The recent disclosure that JP Morgan has lost $2 billion in a “hedging” strategy gone wrong has rekindled some debate over the Volcker rule, which was part of the Dodd-Frank Act. JP Morgan Chairman and CEO Jamie Dimon has been a critic of the Volcker rule, which would return some restrictions on proprietary trading by commercial banks that were lifted when the Glass-Steagall Act was rescinded in 1999.
In doing research on the Volcker rule, I found a bit of news that I missed when it came out a few weeks back. Apparently the Federal Reserve, on April 19, extended the deadline for banks to comply with the Volcker rule from July 21, 2012 to July 21, 2014. Yes two whole years.
While a quick Google search found a smattering of stories regarding this news, it certainly wasn’t front-page material. I guess the Fed is the front line regulator of banks and it is their job to execute regulations passed by Congress. And while there may be some reason for such a delay—many of these complex trades are priced far out in the future—it seems pretty odd that what is in essence a private organization (the Federal Reserve) can trump the intent of Congress— like it or not our elected representatives — by pushing off the effective date of a regulation by two years. The Volcker rule was borne of a crisis so large it nearly sent our country into another Great Depression. It had already been argued over and whittled down by months of lobbying by powerful forces. And of course the essence of the Volcker rule is to reinstate some parts of Glass Steagall, which was passed in 1933 in reaction to reckless speculation by deposit institutions leading to the “Great Depression. “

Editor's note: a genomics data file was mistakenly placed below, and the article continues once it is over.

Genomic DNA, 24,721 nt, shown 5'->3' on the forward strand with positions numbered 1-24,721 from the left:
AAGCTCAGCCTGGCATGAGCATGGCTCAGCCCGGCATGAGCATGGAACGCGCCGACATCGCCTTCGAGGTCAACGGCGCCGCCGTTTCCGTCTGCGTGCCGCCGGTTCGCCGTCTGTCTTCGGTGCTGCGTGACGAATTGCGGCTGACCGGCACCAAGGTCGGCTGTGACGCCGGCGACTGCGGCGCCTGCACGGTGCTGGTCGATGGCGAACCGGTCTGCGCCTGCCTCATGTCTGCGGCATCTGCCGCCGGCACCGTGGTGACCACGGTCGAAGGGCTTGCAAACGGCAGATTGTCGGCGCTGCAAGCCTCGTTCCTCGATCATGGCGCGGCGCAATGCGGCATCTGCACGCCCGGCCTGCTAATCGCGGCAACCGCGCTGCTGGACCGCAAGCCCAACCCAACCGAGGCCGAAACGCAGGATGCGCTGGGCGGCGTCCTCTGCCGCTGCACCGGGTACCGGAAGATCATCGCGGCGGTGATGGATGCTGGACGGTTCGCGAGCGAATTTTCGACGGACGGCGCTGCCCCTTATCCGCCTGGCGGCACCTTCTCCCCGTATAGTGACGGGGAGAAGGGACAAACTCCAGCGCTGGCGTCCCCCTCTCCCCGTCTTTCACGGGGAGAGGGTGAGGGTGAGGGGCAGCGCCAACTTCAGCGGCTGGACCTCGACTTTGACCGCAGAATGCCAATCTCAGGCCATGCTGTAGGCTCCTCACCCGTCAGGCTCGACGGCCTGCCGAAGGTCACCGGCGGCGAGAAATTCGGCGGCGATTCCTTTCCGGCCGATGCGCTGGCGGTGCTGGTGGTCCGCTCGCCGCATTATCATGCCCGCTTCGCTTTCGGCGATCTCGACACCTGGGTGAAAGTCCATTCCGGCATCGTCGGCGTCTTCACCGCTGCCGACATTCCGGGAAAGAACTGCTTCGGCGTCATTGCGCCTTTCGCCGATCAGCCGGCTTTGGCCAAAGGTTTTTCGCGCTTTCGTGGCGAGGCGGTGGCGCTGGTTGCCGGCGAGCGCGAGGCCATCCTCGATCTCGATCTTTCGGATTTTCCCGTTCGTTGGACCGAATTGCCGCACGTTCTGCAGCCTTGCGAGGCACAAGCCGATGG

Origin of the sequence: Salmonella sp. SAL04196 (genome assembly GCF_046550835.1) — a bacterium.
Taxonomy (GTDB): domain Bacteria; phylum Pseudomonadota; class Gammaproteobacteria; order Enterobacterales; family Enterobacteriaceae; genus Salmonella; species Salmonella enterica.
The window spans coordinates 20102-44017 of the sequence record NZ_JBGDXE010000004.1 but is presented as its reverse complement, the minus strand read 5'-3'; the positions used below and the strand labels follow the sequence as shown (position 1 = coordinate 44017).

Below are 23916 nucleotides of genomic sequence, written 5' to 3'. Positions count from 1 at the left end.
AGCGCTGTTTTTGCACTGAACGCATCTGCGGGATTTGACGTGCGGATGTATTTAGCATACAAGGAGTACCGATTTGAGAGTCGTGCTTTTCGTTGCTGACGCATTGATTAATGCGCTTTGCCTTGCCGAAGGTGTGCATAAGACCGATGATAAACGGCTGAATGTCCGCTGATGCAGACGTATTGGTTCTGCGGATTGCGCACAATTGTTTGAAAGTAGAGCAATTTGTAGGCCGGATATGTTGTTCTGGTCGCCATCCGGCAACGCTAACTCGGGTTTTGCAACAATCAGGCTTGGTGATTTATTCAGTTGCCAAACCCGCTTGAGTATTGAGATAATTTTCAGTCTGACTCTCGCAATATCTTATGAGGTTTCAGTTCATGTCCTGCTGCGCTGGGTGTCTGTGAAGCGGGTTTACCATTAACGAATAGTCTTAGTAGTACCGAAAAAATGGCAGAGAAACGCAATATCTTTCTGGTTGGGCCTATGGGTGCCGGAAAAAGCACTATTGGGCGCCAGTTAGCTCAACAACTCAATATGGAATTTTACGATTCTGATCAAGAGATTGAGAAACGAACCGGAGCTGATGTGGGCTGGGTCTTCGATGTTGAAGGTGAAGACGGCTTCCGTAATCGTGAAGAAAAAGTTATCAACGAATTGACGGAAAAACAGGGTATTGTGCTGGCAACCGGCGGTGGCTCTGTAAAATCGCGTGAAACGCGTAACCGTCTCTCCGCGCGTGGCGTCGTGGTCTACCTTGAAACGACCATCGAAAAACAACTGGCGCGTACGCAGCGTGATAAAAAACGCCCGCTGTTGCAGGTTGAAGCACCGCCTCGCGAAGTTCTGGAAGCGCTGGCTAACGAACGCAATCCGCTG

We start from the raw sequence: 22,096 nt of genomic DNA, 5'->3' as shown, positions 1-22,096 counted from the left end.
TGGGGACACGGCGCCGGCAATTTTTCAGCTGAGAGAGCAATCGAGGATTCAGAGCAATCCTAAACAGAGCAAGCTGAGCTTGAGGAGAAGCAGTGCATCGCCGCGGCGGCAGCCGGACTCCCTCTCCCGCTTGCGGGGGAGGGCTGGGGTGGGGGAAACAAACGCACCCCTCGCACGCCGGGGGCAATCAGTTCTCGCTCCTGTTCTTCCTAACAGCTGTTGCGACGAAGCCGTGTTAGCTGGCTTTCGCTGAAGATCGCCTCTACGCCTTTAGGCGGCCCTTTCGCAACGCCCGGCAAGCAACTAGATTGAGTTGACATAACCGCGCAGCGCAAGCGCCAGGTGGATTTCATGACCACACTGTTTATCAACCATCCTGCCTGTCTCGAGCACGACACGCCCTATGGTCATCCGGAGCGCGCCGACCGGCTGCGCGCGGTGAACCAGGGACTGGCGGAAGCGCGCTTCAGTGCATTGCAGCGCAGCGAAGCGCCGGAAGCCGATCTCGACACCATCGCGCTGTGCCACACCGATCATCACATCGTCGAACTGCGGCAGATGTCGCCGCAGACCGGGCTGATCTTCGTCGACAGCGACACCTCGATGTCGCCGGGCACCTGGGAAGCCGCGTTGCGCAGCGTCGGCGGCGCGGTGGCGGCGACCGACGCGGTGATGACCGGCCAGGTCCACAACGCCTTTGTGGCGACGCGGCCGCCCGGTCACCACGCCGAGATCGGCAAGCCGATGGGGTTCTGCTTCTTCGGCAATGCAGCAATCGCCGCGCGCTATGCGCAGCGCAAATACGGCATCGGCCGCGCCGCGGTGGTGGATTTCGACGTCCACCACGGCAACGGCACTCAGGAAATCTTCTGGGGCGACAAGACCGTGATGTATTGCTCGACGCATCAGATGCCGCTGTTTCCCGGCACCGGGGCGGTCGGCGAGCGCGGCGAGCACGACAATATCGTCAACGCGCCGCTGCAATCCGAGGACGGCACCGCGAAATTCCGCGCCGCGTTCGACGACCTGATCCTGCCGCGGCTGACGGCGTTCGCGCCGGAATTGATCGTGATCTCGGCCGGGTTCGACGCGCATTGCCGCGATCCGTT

Dimon also serves on the board of the New York Fed, one of JP Morgan’s regulators. He referred to the loss as an “egregious’” failure in its chief investment office.
It isn’t clear whether the Volcker rule would have prohibited the trades as they were deemed hedges though unless they were hedging the risk of specific loans made by JP Morgan, it seems the underlying positions the “poorly constructed” hedges were attempting to offset would be.
There has been a firestorm of reporting and calls for investigations in what, given the size of JP Morgan, is not that huge of a loss. But if proprietary trading by banks is a major cause of the crisis we are still trying to escape from, we all need to pay more attention when a regulator—one whose member banks include top bank executives on its board — decides to delay implementation of laws passed by Congress for two years.
The Fed action should have been much bigger news that the bad JP Morgan trade. Perhaps the firestorm resulting from it will get people to pay attention.